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steve chavez2We live in a society (even in church) that routinely tries to separate us into categories: rich, poor; Black, White; female, male; gay, cis, transgender; liberal, conservative. It's a throwback to our tribalistic past and it shows no signs of weakening. If anything, it seems to be getting more entrenched.

The life and ministry of Jesus stands in sharp contrast to such simple (and evil) categorizations. Look at the Gospel of John, for example. We're first introduced to Jesus and His ministry with these words: "The Word [Jesus] became flesh and blood, and moved into the neighborhood. We saw the glory with our own eyes, the one-of-a-kind glory, like Father, like Son, generous inside and out, true from start to finish" (John 1:14, The Message).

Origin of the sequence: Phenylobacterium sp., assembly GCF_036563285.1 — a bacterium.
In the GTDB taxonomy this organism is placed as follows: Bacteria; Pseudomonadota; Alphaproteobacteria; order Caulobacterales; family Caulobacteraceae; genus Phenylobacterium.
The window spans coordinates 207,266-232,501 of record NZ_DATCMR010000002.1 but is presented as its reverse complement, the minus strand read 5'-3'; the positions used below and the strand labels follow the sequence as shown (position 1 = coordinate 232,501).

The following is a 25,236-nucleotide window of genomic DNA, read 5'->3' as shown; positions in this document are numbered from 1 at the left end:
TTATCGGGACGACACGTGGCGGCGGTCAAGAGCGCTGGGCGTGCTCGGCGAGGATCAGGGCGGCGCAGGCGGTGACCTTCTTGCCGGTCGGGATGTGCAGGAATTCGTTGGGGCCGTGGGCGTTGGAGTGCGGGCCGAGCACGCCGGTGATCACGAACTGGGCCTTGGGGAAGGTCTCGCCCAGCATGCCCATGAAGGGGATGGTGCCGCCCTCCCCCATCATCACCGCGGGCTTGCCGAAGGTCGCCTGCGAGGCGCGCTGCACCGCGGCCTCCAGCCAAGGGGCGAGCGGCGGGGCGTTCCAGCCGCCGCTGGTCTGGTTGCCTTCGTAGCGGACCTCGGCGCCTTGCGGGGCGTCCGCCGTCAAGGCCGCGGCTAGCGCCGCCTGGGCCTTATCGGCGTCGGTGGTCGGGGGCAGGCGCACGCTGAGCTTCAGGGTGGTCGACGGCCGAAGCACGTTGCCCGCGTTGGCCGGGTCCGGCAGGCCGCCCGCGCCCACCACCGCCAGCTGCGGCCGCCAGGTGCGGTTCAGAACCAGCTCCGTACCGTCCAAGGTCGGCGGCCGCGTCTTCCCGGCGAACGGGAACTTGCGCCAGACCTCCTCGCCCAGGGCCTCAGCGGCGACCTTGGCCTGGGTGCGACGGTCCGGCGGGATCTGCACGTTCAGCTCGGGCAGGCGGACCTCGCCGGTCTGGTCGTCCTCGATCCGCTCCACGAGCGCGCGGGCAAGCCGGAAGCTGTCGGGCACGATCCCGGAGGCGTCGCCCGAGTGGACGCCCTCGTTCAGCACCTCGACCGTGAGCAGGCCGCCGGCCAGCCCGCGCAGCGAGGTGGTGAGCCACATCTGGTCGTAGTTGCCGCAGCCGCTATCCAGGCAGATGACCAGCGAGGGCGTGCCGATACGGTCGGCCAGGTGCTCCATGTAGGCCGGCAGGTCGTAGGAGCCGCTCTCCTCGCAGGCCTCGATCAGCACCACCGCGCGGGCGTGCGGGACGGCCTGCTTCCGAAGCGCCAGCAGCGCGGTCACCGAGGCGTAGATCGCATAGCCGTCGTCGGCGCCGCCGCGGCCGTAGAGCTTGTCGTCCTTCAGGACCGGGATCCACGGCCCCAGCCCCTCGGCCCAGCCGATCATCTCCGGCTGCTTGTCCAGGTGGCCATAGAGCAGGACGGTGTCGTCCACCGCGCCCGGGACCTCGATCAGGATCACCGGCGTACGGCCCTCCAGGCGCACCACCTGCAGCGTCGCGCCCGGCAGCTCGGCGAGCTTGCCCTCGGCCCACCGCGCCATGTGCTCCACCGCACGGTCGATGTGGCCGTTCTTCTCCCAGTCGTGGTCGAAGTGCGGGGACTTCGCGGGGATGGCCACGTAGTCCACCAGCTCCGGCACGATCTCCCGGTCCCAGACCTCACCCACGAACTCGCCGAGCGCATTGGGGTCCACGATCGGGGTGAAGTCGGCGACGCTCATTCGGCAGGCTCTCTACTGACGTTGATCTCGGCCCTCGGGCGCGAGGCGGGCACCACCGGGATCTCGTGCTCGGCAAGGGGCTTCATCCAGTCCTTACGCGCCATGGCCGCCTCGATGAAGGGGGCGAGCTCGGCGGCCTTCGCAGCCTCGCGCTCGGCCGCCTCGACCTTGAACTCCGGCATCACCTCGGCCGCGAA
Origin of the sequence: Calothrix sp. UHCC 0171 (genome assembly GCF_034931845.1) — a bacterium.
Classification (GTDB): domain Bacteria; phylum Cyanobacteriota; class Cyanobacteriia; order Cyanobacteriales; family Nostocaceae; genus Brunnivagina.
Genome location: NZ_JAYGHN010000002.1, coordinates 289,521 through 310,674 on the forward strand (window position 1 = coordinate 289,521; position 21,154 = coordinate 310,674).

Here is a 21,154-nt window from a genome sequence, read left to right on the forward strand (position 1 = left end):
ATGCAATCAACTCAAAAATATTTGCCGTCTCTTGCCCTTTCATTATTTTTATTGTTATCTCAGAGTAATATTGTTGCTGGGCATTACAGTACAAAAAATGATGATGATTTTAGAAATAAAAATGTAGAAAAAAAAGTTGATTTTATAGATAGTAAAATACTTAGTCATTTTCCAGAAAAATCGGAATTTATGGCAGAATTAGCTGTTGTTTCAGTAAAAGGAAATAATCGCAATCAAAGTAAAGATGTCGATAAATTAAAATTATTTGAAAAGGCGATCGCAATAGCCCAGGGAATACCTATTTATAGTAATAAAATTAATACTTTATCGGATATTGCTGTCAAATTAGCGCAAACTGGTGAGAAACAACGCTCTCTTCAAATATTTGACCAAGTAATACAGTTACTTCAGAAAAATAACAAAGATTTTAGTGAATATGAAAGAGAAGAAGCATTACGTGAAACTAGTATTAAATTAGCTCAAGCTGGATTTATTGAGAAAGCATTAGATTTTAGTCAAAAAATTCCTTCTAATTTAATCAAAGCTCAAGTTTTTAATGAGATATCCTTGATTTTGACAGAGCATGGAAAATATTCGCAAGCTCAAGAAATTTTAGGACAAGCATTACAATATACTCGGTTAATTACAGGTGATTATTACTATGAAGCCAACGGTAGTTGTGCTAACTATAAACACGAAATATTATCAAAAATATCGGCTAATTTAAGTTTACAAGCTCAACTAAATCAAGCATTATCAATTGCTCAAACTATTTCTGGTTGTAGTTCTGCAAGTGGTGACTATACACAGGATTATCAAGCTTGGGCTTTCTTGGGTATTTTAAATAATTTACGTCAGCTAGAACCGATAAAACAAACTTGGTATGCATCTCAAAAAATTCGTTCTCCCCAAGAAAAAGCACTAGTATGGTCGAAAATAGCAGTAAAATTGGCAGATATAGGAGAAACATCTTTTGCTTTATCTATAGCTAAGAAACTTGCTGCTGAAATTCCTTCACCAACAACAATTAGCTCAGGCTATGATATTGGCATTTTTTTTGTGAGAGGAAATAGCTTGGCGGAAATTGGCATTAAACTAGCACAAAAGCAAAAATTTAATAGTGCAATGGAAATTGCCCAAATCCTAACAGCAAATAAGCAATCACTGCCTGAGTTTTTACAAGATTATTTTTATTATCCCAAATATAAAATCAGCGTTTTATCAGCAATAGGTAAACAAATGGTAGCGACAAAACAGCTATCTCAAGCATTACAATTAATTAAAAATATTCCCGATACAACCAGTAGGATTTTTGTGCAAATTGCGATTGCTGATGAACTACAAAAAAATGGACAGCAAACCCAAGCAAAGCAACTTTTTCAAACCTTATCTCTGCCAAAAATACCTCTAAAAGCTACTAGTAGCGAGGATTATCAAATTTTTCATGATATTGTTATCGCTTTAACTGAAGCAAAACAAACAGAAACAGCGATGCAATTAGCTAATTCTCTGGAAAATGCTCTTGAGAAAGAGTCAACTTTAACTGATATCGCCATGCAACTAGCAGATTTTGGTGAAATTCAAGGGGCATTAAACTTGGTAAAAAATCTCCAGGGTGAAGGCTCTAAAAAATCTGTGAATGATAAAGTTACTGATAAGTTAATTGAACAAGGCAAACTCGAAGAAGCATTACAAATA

Then the following chapters tell of Jesus' interaction with (1) wedding guests (He provided the best wine); (2) a member of the Jewish ruling council (Nicodemus); (3) a Samaritan woman; (4) a disabled person; (5) 5,000 hungry people; (5) a woman caught in adultery; (6) a man born blind; (7) two sisters and a brother (whom Jesus raised to life); (8) 12 disciples with dirty feet.

It's clear that Jesus didn't allow artificial human categories to keep Him from inviting people to experience His inclusive ministry. While most people (still) practice a ministry of exclusion, those familiar with the gospel of Christ dedicate themselves to a ministry of inclusion.

One of the things I appreciate most about Kinship is its commitment to nonjudgmental inclusion. Have we arrived? We're human; so we're still on a journey. But when we know people desperate to experience the acceptance and inclusion offered by Christ's gospel, one of the best things we can do is to introduce them to Kinship.

In Kinship, we all belong.

Stephen Chavez, Director of Church Relations
Seventh-day Adventist Kinship International